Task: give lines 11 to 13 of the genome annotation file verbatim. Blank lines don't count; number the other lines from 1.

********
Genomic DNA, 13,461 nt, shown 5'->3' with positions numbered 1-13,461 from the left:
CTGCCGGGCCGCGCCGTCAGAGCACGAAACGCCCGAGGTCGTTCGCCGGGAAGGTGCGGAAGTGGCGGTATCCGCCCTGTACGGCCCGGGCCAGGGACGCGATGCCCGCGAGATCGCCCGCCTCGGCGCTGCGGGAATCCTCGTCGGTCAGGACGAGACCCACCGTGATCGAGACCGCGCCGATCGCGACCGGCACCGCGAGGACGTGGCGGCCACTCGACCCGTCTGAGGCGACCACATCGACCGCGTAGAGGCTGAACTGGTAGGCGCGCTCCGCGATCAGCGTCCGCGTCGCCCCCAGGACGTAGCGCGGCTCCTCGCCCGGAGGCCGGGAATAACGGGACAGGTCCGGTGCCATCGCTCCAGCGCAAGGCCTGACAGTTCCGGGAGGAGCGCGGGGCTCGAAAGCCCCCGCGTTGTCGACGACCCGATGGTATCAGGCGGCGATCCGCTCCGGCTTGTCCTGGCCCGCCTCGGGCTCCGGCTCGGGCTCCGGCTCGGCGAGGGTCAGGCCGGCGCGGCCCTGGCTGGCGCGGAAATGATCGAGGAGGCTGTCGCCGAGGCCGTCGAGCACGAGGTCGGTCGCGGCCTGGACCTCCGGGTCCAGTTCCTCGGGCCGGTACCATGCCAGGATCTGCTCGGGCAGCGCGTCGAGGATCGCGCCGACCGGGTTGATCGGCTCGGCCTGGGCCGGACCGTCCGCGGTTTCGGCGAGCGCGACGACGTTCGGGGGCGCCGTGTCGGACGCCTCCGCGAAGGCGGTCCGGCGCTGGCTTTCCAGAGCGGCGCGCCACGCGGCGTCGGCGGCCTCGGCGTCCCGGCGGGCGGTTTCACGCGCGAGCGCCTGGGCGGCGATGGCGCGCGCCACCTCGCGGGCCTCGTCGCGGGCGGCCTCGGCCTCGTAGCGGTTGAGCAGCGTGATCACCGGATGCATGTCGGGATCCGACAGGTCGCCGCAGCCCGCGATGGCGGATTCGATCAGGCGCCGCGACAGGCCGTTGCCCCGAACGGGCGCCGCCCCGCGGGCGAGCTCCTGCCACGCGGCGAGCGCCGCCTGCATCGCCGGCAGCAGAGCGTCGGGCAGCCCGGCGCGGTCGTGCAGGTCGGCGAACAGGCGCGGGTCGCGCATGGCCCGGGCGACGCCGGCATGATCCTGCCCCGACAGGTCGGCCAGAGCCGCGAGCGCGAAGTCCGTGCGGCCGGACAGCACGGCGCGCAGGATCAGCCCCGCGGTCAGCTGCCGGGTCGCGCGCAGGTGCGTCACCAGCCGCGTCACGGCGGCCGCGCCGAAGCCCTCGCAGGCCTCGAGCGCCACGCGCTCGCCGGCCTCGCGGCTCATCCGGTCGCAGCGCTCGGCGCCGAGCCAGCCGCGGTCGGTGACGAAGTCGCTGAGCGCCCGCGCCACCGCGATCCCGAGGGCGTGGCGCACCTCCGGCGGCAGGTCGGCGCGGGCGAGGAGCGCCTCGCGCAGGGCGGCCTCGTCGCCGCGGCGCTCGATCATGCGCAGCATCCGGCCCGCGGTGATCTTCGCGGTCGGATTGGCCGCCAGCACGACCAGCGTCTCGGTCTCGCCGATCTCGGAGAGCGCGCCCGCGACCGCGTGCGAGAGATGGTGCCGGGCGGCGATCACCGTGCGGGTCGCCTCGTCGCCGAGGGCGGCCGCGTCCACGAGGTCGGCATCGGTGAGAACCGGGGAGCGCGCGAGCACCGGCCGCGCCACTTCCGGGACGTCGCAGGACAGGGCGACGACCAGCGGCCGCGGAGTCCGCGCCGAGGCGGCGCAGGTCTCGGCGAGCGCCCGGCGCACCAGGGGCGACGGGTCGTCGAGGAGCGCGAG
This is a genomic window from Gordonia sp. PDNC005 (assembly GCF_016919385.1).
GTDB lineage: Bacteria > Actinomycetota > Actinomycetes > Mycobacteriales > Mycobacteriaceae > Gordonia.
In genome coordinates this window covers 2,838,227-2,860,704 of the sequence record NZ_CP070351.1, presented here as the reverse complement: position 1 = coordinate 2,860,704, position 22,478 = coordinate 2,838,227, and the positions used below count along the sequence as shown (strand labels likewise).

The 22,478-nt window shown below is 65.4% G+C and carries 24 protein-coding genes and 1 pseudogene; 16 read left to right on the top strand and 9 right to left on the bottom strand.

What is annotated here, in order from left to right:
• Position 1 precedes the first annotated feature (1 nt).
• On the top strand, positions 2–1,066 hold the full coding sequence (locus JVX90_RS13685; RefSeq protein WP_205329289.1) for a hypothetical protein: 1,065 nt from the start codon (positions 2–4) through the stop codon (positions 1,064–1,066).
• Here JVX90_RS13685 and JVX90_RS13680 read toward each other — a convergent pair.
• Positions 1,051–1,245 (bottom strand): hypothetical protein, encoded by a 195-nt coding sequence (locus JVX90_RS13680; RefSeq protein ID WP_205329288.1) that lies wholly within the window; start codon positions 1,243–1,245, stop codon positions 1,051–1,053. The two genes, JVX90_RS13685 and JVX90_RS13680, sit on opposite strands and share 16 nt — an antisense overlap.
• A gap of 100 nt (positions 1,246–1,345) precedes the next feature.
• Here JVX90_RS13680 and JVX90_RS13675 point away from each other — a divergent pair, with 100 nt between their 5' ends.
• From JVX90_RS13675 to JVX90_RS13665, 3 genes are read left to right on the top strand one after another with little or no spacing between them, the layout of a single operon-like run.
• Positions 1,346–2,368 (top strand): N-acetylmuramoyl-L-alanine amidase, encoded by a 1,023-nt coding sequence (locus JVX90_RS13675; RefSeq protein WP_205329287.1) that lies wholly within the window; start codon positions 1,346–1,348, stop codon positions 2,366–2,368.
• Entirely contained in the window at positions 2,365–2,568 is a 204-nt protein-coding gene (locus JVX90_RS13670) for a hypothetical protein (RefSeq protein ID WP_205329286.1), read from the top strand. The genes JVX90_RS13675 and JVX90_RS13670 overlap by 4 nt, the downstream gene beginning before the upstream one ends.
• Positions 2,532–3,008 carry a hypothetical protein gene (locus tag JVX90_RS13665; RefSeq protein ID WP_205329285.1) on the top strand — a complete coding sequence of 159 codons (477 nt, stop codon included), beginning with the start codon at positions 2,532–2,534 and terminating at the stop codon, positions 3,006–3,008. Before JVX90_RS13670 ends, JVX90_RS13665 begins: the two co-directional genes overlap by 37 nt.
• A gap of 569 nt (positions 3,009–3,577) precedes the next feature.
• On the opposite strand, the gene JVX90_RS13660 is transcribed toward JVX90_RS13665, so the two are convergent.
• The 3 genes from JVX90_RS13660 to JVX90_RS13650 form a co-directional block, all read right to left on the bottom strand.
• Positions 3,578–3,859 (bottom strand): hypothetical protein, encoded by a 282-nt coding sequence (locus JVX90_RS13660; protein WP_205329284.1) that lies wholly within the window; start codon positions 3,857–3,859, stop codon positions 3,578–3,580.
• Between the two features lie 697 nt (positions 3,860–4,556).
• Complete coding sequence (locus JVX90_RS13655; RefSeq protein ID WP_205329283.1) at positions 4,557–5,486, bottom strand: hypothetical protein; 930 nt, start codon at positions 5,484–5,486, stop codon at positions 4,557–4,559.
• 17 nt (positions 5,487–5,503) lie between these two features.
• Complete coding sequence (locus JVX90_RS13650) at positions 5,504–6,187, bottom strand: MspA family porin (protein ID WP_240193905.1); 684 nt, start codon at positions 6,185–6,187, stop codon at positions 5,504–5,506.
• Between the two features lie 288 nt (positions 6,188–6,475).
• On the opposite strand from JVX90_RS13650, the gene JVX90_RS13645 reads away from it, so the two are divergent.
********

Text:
• Positions 1,051–1,245 (bottom strand): hypothetical protein, encoded by a 195-nt coding sequence (locus JVX90_RS13680; RefSeq protein ID WP_205329288.1) that lies wholly within the window; start codon positions 1,243–1,245, stop codon positions 1,051–1,053. The two genes, JVX90_RS13685 and JVX90_RS13680, sit on opposite strands and share 16 nt — an antisense overlap.
• A gap of 100 nt (positions 1,246–1,345) precedes the next feature.
• Here JVX90_RS13680 and JVX90_RS13675 point away from each other — a divergent pair, with 100 nt between their 5' ends.